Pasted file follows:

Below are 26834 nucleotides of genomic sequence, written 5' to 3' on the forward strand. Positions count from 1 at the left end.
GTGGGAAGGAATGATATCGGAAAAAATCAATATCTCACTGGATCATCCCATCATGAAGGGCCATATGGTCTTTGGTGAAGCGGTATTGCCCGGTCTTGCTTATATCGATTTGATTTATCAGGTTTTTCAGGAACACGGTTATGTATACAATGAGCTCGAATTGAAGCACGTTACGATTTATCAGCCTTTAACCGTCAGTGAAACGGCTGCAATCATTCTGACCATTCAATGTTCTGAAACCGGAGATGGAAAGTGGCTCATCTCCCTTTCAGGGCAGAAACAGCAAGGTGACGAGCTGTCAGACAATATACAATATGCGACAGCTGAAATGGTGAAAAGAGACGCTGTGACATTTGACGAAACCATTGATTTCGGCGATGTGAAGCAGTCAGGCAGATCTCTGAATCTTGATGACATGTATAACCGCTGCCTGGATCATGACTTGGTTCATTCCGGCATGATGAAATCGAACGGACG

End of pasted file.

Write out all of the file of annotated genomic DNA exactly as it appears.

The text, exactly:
Below are 26834 nucleotides of genomic sequence, written 5' to 3' on the forward strand. Positions count from 1 at the left end.
GTGGGAAGGAATGATATCGGAAAAAATCAATATCTCACTGGATCATCCCATCATGAAGGGCCATATGGTCTTTGGTGAAGCGGTATTGCCCGGTCTTGCTTATATCGATTTGATTTATCAGGTTTTTCAGGAACACGGTTATGTATACAATGAGCTCGAATTGAAGCACGTTACGATTTATCAGCCTTTAACCGTCAGTGAAACGGCTGCAATCATTCTGACCATTCAATGTTCTGAAACCGGAGATGGAAAGTGGCTCATCTCCCTTTCAGGGCAGAAACAGCAAGGTGACGAGCTGTCAGACAATATACAATATGCGACAGCTGAAATGGTGAAAAGAGACGCTGTGACATTTGACGAAACCATTGATTTCGGCGATGTGAAGCAGTCAGGCAGATCTCTGAATCTTGATGACATGTATAACCGCTGCCTGGATCATGACTTGGTTCATTCCGGCATGATGAAATCGAACGGACG